Tom James Scott
The Carousel [CS; Skire]

Tom James Scott’s The Carousel is so good you’ll forget it’s even there. Its sparse nature and warble-y constitution tend to blend in, even as the haunting piano of Side A gets ready to fill your dreams with where-did-that-come-from? mystery. It’s some of the most beautiful minimalist sound art I’ve been privy to all these years, instinctual, skeletal, sad, and, most of all, expressive. Side B goes in more of an experimental direction, delving in more of that bone-key piano, but also retrieving noisy treasures from the junkyard of, say, any band on the Helen Scarsdale roster. A guitar appears to have been plucked as well, and it’s another joy to behold, all random excursions and practical deviations. It all comes back to that subconscious piano work though, so memorable yet fuzzy when you try to remember it the next day. I’m not sure if Scott wrote out charts for these compositions, but they seem as much like songs as any verse-bridge-chorus-repeat monstrosity you might find on ‘da FM and damn-sure superior to anything you’ll find on the AM. He seems to be fingering his keys in space, floating, knowing that he’s got all the time in the world, and taking advantage of that over two rewarding cassette sides. And the ART; it’s fantastic, an exciting design that all-too-aptly compliments the stellar audio wherein. One-hundred-and-seventy-five copies might seem like a shitload in the era of 100- and 50-runs, but in the land of Skire it ain’t all that much. Secure yours today.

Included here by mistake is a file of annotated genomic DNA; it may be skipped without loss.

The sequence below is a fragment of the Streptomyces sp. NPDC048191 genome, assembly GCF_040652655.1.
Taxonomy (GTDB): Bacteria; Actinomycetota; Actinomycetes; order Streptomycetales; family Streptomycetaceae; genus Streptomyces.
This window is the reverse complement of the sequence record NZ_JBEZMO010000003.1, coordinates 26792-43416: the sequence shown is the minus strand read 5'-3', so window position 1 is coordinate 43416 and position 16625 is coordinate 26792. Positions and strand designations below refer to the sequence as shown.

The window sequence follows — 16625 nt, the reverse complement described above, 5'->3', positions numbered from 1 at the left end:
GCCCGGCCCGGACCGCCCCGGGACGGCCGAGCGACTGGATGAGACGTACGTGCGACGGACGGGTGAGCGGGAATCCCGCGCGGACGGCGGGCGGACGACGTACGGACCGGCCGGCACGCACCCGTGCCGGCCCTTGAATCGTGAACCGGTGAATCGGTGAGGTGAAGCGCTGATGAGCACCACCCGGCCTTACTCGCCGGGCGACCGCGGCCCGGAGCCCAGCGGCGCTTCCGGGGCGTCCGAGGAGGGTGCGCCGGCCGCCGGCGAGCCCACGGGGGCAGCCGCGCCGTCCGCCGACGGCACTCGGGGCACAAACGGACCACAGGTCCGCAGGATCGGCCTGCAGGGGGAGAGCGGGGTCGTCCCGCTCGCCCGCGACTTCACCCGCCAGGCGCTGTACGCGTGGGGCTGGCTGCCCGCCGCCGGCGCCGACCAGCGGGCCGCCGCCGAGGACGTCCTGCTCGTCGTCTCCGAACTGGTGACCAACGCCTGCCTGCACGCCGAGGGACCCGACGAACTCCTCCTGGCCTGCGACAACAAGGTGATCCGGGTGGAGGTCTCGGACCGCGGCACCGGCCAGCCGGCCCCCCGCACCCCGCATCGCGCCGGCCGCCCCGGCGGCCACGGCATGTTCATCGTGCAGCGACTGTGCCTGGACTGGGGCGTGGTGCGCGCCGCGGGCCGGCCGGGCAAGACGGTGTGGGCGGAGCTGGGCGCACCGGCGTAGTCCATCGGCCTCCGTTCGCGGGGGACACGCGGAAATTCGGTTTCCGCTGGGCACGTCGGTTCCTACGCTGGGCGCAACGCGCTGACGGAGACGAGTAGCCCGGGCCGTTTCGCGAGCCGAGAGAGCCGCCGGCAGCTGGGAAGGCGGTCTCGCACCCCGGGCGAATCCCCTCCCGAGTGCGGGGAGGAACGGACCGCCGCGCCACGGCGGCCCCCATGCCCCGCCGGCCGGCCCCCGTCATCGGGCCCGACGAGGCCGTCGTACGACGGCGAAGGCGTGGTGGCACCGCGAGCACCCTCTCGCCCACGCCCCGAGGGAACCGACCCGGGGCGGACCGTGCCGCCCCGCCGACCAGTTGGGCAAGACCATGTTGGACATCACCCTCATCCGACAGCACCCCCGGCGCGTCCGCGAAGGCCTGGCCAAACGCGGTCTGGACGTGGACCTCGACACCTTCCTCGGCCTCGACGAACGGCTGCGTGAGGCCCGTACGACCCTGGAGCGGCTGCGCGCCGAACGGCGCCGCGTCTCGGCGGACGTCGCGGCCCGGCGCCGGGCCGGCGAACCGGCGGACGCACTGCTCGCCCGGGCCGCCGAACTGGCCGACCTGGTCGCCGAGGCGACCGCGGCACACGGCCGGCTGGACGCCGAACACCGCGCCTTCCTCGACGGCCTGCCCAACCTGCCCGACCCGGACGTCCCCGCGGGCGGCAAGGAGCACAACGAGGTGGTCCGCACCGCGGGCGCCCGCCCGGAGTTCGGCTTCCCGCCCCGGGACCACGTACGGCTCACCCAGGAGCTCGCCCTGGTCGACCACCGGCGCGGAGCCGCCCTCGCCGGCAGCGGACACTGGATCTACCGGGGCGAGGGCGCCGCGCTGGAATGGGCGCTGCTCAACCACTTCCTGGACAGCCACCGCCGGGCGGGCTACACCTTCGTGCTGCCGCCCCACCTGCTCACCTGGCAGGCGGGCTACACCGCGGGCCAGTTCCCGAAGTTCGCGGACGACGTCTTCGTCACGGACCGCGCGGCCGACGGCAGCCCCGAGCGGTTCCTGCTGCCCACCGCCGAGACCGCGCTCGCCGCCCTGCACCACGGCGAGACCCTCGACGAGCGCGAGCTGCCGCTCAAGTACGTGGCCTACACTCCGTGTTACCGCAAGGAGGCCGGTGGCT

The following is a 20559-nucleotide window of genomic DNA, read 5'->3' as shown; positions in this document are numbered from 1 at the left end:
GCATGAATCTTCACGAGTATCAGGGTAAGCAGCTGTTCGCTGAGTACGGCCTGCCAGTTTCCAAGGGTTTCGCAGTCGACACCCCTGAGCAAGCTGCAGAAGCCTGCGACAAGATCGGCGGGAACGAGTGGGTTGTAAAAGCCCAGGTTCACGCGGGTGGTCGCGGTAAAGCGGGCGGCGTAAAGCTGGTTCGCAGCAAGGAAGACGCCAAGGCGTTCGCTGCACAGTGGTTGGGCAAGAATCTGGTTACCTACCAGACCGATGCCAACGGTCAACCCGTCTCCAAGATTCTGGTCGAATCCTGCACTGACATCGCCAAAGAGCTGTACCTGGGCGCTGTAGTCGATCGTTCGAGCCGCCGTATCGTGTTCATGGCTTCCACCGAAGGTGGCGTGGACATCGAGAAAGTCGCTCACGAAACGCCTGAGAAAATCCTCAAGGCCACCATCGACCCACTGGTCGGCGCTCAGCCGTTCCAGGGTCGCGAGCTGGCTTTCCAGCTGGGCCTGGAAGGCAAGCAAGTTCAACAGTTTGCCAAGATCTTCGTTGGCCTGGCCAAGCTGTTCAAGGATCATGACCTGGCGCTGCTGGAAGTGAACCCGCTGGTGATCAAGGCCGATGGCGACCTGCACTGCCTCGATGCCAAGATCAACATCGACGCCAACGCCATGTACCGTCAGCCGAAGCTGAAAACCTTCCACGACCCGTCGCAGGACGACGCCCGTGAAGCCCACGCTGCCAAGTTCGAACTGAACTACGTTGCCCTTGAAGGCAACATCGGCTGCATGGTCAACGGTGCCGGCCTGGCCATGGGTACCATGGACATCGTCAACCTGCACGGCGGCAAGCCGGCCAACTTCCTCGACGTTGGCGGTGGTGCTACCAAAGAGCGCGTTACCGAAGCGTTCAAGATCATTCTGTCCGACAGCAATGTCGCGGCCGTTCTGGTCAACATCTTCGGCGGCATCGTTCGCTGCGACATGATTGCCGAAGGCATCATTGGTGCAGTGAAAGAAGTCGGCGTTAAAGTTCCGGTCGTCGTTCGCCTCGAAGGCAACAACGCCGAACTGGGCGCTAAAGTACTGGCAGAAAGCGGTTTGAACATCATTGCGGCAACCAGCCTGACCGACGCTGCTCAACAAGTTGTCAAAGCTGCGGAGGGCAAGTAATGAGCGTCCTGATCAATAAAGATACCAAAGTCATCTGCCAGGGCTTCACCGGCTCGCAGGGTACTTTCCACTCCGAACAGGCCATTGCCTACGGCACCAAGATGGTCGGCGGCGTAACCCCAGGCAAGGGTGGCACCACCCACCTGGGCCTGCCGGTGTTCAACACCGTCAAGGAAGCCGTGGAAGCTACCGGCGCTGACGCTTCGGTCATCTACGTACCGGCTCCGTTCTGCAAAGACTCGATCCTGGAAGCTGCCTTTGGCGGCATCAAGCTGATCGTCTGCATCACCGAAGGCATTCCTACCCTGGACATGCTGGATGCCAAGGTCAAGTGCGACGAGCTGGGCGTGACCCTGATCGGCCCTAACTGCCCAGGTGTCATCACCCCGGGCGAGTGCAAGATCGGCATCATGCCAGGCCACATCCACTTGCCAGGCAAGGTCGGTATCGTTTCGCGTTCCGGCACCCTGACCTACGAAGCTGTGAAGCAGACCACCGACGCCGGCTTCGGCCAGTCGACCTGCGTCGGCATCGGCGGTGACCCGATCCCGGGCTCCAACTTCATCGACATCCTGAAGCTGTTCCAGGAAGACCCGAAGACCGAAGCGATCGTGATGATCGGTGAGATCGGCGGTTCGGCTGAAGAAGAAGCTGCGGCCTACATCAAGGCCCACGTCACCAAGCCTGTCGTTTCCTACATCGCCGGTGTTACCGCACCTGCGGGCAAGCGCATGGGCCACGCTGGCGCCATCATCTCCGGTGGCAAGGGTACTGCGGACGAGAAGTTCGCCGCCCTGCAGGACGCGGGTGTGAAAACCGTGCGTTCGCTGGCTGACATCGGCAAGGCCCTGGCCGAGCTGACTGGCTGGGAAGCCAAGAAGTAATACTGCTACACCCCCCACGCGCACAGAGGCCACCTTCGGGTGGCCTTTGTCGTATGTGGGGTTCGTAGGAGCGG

Links: Skire


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